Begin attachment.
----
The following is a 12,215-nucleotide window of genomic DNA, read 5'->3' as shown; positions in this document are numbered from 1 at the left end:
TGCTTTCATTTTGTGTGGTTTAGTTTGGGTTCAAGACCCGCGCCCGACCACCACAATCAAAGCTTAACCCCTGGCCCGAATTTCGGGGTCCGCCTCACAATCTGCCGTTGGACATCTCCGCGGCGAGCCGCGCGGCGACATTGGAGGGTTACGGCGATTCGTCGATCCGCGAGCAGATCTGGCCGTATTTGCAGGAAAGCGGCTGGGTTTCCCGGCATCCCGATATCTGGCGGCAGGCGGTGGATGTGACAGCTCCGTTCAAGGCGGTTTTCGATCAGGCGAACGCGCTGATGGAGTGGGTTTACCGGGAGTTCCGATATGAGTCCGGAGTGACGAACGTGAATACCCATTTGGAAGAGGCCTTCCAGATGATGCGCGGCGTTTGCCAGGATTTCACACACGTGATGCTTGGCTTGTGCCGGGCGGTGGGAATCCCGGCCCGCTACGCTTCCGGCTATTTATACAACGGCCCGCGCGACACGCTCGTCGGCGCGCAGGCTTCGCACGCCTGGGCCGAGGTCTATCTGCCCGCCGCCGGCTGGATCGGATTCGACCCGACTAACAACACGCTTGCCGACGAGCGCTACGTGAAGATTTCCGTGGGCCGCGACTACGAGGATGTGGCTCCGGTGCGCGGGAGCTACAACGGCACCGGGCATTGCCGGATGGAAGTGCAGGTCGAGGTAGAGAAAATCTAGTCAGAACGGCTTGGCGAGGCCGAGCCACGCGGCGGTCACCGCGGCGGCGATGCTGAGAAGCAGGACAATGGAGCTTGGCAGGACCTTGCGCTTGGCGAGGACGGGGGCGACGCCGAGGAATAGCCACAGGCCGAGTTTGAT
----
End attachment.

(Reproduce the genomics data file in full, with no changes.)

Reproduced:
The following is a 12,215-nucleotide window of genomic DNA, read 5'->3' as shown; positions in this document are numbered from 1 at the left end:
TGCTTTCATTTTGTGTGGTTTAGTTTGGGTTCAAGACCCGCGCCCGACCACCACAATCAAAGCTTAACCCCTGGCCCGAATTTCGGGGTCCGCCTCACAATCTGCCGTTGGACATCTCCGCGGCGAGCCGCGCGGCGACATTGGAGGGTTACGGCGATTCGTCGATCCGCGAGCAGATCTGGCCGTATTTGCAGGAAAGCGGCTGGGTTTCCCGGCATCCCGATATCTGGCGGCAGGCGGTGGATGTGACAGCTCCGTTCAAGGCGGTTTTCGATCAGGCGAACGCGCTGATGGAGTGGGTTTACCGGGAGTTCCGATATGAGTCCGGAGTGACGAACGTGAATACCCATTTGGAAGAGGCCTTCCAGATGATGCGCGGCGTTTGCCAGGATTTCACACACGTGATGCTTGGCTTGTGCCGGGCGGTGGGAATCCCGGCCCGCTACGCTTCCGGCTATTTATACAACGGCCCGCGCGACACGCTCGTCGGCGCGCAGGCTTCGCACGCCTGGGCCGAGGTCTATCTGCCCGCCGCCGGCTGGATCGGATTCGACCCGACTAACAACACGCTTGCCGACGAGCGCTACGTGAAGATTTCCGTGGGCCGCGACTACGAGGATGTGGCTCCGGTGCGCGGGAGCTACAACGGCACCGGGCATTGCCGGATGGAAGTGCAGGTCGAGGTAGAGAAAATCTAGTCAGAACGGCTTGGCGAGGCCGAGCCACGCGGCGGTCACCGCGGCGGCGATGCTGAGAAGCAGGACAATGGAGCTTGGCAGGACCTTGCGCTTGGCGAGGACGGGGGCGACGCCGAGGAATAGCCACAGGCCGAGTTTGAT